The Deputy chief executive officer of Druk PNB (DPNB), B.B Chauhan said, “We have no choice but to comply with what RMA says which will be difficult but we have been given time till December and by then we will have our capital base improved”.

The RMA’s move is seen by some financial institutions as an over-reaction.  “RMA had been criticized for not taking early action on the rupee crisis. This move by RMA is to ensure that they take early measures on any future liquidity problems. The problem here is that this new move comes in the wake of the rupee crisis and earlier restrictions on housing and car loans making the credit crunch worse,” said an economist.

However the Deputy Governor of RMA, Eden Dema has a different take on the issue. “These moves are basically to mitigate concentration of loan risk in particular sectors and also improve the liquidity of financial institutions,” said the deputy governor.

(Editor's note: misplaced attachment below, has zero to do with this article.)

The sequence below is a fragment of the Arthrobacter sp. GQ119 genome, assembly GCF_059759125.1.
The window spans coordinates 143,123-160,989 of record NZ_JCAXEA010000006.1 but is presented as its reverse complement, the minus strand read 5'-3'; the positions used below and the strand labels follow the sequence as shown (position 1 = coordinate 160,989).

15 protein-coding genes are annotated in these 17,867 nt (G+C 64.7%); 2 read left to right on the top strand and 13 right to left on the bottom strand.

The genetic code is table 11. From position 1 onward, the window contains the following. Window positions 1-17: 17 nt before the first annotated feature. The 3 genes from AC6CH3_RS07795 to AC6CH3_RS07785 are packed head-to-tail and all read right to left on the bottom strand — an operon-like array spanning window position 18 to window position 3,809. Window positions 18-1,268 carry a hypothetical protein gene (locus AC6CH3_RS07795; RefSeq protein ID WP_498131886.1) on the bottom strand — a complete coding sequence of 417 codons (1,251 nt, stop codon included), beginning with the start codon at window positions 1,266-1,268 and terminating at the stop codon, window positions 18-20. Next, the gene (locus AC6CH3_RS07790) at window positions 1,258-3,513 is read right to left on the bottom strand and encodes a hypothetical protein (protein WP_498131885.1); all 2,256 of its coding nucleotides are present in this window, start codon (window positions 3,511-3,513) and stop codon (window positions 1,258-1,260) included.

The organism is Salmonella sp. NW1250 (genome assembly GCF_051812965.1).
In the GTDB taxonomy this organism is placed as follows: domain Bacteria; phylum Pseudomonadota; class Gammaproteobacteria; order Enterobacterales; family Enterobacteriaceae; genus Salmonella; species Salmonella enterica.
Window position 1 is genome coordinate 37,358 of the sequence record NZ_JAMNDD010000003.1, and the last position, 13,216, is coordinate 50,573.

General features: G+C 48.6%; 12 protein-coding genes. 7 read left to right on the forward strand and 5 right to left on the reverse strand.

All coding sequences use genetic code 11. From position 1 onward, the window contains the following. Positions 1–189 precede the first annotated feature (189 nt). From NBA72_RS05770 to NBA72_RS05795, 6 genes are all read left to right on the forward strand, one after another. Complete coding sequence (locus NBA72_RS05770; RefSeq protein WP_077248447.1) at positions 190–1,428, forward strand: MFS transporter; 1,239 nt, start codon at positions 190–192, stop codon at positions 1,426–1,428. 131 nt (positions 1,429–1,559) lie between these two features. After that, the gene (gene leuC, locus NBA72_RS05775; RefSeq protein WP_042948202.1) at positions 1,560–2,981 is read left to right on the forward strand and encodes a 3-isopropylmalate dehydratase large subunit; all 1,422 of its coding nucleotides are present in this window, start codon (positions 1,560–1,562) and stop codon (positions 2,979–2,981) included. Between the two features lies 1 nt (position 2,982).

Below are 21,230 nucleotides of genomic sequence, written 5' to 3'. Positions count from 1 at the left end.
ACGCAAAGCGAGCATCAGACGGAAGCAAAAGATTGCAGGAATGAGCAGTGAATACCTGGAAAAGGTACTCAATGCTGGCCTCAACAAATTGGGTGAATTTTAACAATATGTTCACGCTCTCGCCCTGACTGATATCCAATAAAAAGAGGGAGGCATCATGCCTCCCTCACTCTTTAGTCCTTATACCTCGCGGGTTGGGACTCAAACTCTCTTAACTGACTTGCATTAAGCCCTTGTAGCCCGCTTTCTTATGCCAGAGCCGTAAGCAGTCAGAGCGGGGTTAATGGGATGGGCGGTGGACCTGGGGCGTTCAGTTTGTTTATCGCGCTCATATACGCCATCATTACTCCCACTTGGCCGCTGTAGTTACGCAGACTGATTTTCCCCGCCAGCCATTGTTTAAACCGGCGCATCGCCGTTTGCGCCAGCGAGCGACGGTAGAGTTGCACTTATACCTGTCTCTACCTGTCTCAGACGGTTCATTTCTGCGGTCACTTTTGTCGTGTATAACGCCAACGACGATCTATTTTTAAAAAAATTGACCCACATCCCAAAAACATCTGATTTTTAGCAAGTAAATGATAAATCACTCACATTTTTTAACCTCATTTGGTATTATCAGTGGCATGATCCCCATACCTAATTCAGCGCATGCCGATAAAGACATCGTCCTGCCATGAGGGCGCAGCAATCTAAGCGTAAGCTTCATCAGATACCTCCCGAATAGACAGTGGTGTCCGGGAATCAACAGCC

She clarified that the latest move is not related to the Rupee crisis as the rupee issue was a monetary policy issue. She said that recent moves on the liquidity issue is RMA exercising its prudential supervisory role as  the central bank.

She said that the banks cannot claim a liquidity crunch otherwise banks will have to stop operating.

“We monitor the health of banks for financial stability. Since there are some early potential symptoms of a liquidity problem we put in these measures before there is any problem. These measures will take care of all problems,” said Eden Dema.

RMA officials say that there are various ways for the banks to manage. One would be to increase interest rates and thus get more deposits; the other would be to issue more shares and also reduce dividend declaration and plough back more capital.

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  1. So, will I be wrong in saying that the housing bubble has already started to burst.